America's shame is it's re-education camps, as William Choslovsky writes today:
We rightly criticize and condemn China for sending more than one million Uighurs – Muslims – to “re-education” camps. At the “camps” the Uighurs are “educated” in a process their Chinese elders describe as “washing brains, cleansing hearts, strengthening righteousness and eliminating evil.”
Again, this is sick and wrong, a human rights abuse, something that should disgust us all.
But we have our own ... “re-education” camps that indoctrinate, all for a supposed good, evolved cause. We call our re-education camps public schools.
It seems particularly "sick and wrong" that Americans do this to their children and young people, in multiple ways, and devote vast sums of money to the process. This is America's great shame. Choslovsky provides an example of this sickness, from the Evanston, IL, (home to Northwestern University) government schools:
Here is one example, from Evanston, right outside of Chicago, of what first and second graders are now “taught” in school:￼
DEEMAR V. BOARD OF EDUCATION OF THE CITY OF EVANSTON/SKOKIE
This is not a one-off or a rogue teacher. This is the curriculum, endorsed by the superintendent and school board.
This is pure, unadulterated hate. You have to ask yourself, What could be behind the mentality that would pay to have children indoctrinated into a cult of hate based on skin color? Choslovsky suggests that woke parents--who are most likely to be active in the school community--have bought into the progressive delusion of the perfectibility of mankind through education. It's an idea as old, and as deluded, as Plato--it's been tried numerous times in history, always with tragic consequences. In America this delusion dates back to the Progressive Era beginning in the late 19th century.
But check out to what degradation this supposedly advanced concept has led in Evanston--and many, many other communities:
Likewise, teachers are forced to acknowledge that “white identity is inherently racist.” They are actually separated by race during training. And if teachers object or question the practice, the district brands them “racists.”
Students are also separated at times by race. During “Black Lives Matter Week,” the science department is required to teach a lesson called, “Black Women and Unapologetically Black.” Fifth grade teachers are even required to indoctrinate – I mean “teach” – that “color blindness helps racism.”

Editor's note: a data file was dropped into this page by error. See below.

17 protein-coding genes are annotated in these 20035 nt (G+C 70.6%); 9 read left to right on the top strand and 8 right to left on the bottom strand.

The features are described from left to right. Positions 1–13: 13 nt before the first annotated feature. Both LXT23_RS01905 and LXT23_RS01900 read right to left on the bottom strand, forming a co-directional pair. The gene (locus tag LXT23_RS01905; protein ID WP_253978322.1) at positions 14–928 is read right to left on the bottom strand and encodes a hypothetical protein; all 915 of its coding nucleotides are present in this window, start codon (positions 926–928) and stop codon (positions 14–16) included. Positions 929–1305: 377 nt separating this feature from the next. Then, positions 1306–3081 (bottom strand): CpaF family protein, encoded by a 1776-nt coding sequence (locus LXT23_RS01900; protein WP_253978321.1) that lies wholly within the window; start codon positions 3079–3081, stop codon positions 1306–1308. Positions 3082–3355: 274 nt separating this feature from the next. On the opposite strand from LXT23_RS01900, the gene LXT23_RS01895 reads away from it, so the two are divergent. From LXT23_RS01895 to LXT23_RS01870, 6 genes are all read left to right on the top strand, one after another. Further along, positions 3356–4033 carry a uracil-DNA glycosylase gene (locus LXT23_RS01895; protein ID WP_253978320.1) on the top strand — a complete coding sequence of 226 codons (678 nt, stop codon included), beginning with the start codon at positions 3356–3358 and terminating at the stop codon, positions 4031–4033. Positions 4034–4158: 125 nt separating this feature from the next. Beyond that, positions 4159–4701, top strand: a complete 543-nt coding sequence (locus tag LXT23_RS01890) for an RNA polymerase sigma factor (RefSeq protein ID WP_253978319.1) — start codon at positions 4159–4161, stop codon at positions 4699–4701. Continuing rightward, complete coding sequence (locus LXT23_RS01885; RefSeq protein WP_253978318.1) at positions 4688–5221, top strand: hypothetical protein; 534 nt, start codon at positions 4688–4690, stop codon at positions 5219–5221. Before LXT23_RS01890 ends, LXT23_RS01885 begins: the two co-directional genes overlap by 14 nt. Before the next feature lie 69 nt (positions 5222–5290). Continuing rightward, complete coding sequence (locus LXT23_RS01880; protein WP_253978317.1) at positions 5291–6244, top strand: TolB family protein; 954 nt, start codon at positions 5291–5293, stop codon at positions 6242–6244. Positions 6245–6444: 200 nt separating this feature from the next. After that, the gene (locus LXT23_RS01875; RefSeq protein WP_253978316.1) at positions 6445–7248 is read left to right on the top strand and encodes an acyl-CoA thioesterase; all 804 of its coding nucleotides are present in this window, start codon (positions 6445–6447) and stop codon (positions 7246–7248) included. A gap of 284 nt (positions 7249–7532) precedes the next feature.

Teachers are instructed “to disrupt the Western nuclear family dynamic as the proper way to have a family” and instead to promote the “Black Village,” which is a “collective village that takes care of each other.”
Anecdotally--and regarding the concept of the "collective village" "taking care of each other"--I recently saw a white female MSM reporter asking an African American woman whether she favored a stronger police presence in response to the out of control crime that is now common to most black inner city neighborhoods (this was Chicago). The woman replied that, no, more police were not needed because the "community" could deal with the situation themselves.
Again, this is the curriculum for teaching seven year olds. It covers more than 7,000 kindergarteners through eighth graders attending 15 schools.
Amidst all of this, sadly fewer than half of the district’s students meet or exceed the state’s math and English standards. And in the name of “equity,” the district recently eliminated geometry for its advanced students.
"Advanced" students not taking geometry? This disconnect with reality is what attempts at Utopian societies always devolve into.
There's lots more about this travesty of education, but the somewhat good news that offers a bit of hope is that one teacher has stepped up to challenge the madness:
If you think this is wrong, there are two things to do, one political and one legal. On the political front, you can use the ballot box and elect school board members who reject such practices.
People are finally realizing that what actually affects their daily lives more is not who sits in the oval office in Washington, but the nameless folks who set policy for the schools down the street, where their kids spend more of their waking hours than at home.
Those boring local elections matter. A lot.
This I do have to take issue with, and it should be surprising that such stupidity is coming from a Harvard educated lawyer. The notion that local matters can be separated from national politics, and especially from the "Oval Office" that plays such a large role in appointing judges is a non-starter. Anyone who thinks local life can be lived without reference to what Congress, the Executive Branch, DoJ, DoE, Immigration agencies, and the Judicial Branch say needs to wake up and smell the coffee. The reality is that this Harvard lawyer is most likely a political liberal who for personal reasons is concerned about anti-white racism, but doesn't want readers to get the idea that to combat this madness you need to reexamine your broader politics. Sorry--you do need to conduct that reexamination. Liberalism is a package deal, to a far greater degree than conservatism in practice is. To walk the liberal walk inevitably involves lockstep.
And if that fails, people can, and should, consider filing lawsuits. To be sure, it takes courage. Stacy Deemar, a 20 year veteran teacher in Evanston, recently did so.